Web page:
The decarbonisation of grids and the electrification of transport, homes and industry need to occur in tandem. In pretending that one is static to argue against the other, Taylor is badly fumbling the climate task before him by intentionally obscuring the changes happening in the grid.
Of course, this is a perfect analogue to the old argument held by Taylor that the best way to reduce emissions on the grid was to build lots more gas, rather than building lots more renewables. Hybrids are the ‘gas’ of the transport sector – the ‘transition’ fuel/car – so it makes sense they’re the centrepiece of his transport strategy.
Recreating the renewable attacks of the 2010s
There is an obvious reason why any actual, transparent modelling of emissions in Australia’s transport sector is excluded from this report. ‘Choice’ is mentioned 19 times, climate is mentioned twice (once in a hyperlink). The goal here is to make this into an argument, not about climate but about clumsy modelling of ‘costs of abatement’.
There is plenty of cost modelling in the report, too much to go into here. But the narrative is extremely familiar: EVs are far too expensive, and subsidising them would be a sin against the Free Market, and Choice. This is, of course, precisely what Angus Taylor said about renewable energy – before the world’s subsidy schemes resulted in mass deployment, which then caused a drop in the price of the machines.
“It’s clear this is an expensive way to reduce emissions”, Taylor said about renewable energy, in 2014, in the video above. “Bridging the total cost of ownership gap over the 10-year lifespan of a battery electric vehicle purchased today would be high and cost around $195-747 per tonne,” says Taylor’s department, in the Future Fuels discussion paper. Rhymes perfectly.
As RenewEconomy wrote a full eight years ago:
“One of the Liberal Party’s star recruits, Angus Taylor, from the consulting firm Port Jackson partners, has issued a detailed report recommending that the RET be diluted because of the ‘high cost’ of abatement from wind farms, and even suggests that gas-fired generation be included in the RET.”
Taylor compares decarbonising using EVs to the government’s ‘Emissions Reduction Fund’ cost of abatement, which he says is much lower, and concludes the only way forward is to simply sit back and wait for the cost of EVs to fall. The report cites the government’s own 2020 projections that EVs will be at a market share of 26% by 2030; presumably as some sort of reassurance that technology and the free market mean everything will just kind of fall into place.
What does that translate to, in terms of the number of EVs on the road? Almost nothing. This is why the 2020 projections just show a straight line upwards – new EVs seep into the system incredibly slowly without government intervention:
The goal here is to go as slow as possible – extending the final decades of the fossil fuel and petrochemical companies as long as possible. Producing long discussion papers and plans, creating diagrams, ‘investigating’ innovations and holding roundtables all serve as replacements for taking action to protect Australians from the harm of fossil fuels.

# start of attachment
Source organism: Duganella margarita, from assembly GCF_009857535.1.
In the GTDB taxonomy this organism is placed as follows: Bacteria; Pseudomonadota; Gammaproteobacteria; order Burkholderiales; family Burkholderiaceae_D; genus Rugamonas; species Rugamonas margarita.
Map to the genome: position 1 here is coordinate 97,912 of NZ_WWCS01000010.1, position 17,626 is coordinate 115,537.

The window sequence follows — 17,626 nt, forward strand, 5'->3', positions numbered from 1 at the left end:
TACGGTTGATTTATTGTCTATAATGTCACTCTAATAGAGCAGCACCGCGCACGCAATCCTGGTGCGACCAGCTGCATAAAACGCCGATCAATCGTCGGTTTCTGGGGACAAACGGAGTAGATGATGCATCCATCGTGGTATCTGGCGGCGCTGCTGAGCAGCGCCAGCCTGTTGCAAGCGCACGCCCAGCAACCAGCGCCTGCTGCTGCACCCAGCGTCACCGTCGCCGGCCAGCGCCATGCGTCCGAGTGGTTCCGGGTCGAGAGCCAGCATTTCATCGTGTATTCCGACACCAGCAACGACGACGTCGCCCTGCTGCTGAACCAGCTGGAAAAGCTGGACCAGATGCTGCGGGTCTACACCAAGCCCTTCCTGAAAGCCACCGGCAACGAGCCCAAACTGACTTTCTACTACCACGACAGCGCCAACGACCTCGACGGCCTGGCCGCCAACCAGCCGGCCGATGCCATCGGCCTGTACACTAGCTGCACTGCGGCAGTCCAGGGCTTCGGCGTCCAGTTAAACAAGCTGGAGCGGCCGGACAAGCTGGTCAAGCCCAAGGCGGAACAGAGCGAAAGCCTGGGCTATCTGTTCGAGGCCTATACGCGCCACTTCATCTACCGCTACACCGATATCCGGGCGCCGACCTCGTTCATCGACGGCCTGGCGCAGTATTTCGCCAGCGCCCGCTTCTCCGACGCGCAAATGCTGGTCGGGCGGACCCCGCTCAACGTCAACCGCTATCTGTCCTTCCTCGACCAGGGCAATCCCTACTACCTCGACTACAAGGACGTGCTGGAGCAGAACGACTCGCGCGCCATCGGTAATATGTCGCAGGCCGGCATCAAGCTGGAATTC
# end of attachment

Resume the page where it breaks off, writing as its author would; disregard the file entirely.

While Taylor denies any government assistance for ordinary citizens wanting to purchase an EV, big businesses and commonwealth fleets will see immediate and large-scale government intervention. It’s marketed as a “fleet first” strategy, based on the cost calculations in the report. This gives plenty of ‘choice’ to business and politicians, but ensures citizens remain locked out of decarbonisation – obviously, the bulk of emissions are with citizens and private cars, so this is topsy turvy. There is a smattering of reasonable programs like investigations into grid charging and support for charging networks in there too. But these enabling technologies are presented as if they’re the main show.
What is clear is that transport emissions don’t fall without aggressive government action. In Norway, where I live, it has taken a range of ambitious government policies to ensure EVs are price-matched with fossil cars – not just for “fleets”, but for everyone. By pricing in the social, environmental and health impacts of fossil burning cars, it has actually created choice. In cities, like Oslo, a range of initiatives are also allowing people to choose not to drive, including new bike lanes, better walkability and safer streets through car free zones. I have the freedom to not breathe in substances that kill me. That’s actual freedom.
The UK’s 2030 ban on fossil engines is there for a reason: it makes the flow of EVs into the stock much, much faster. Akshat Rathi from Bloomberg NEF recently wrote that “without the ban or other incentives, EVs would make up 42% of U.K.’s new car market in 2030 and 56% in 2035….simply relying on market forces would mean the country blows past its climate goal,” adding that 13 other countries having set clear fossil car bans dates. The free market won’t, on its own, reduce emissions as much as is needed to align with climate goals. You need to push.
Angus Taylor has done exactly what was predicted here. The gap between projected emissions and the target remains. He has framed any real effort to reduce emissions as an attack on freedom. The continued worsening of air pollution deaths and sickness, climate impacts, the massive risks of relying on an imported fuel that’s subject to major disruption, and the sheer inefficiency and wastefulness of fossil cars – these are all presented as the spoils of ‘freedom’. It’s a carbon copy of his anti-renewable campaign from the 2010s; framing EVs as ‘expensive abatement’ and arguing half-effort can take us all the way.
It’s another notch of failure on what’s gearing up to be one of the worst years in Australia’s climate policy history. How embarrassing.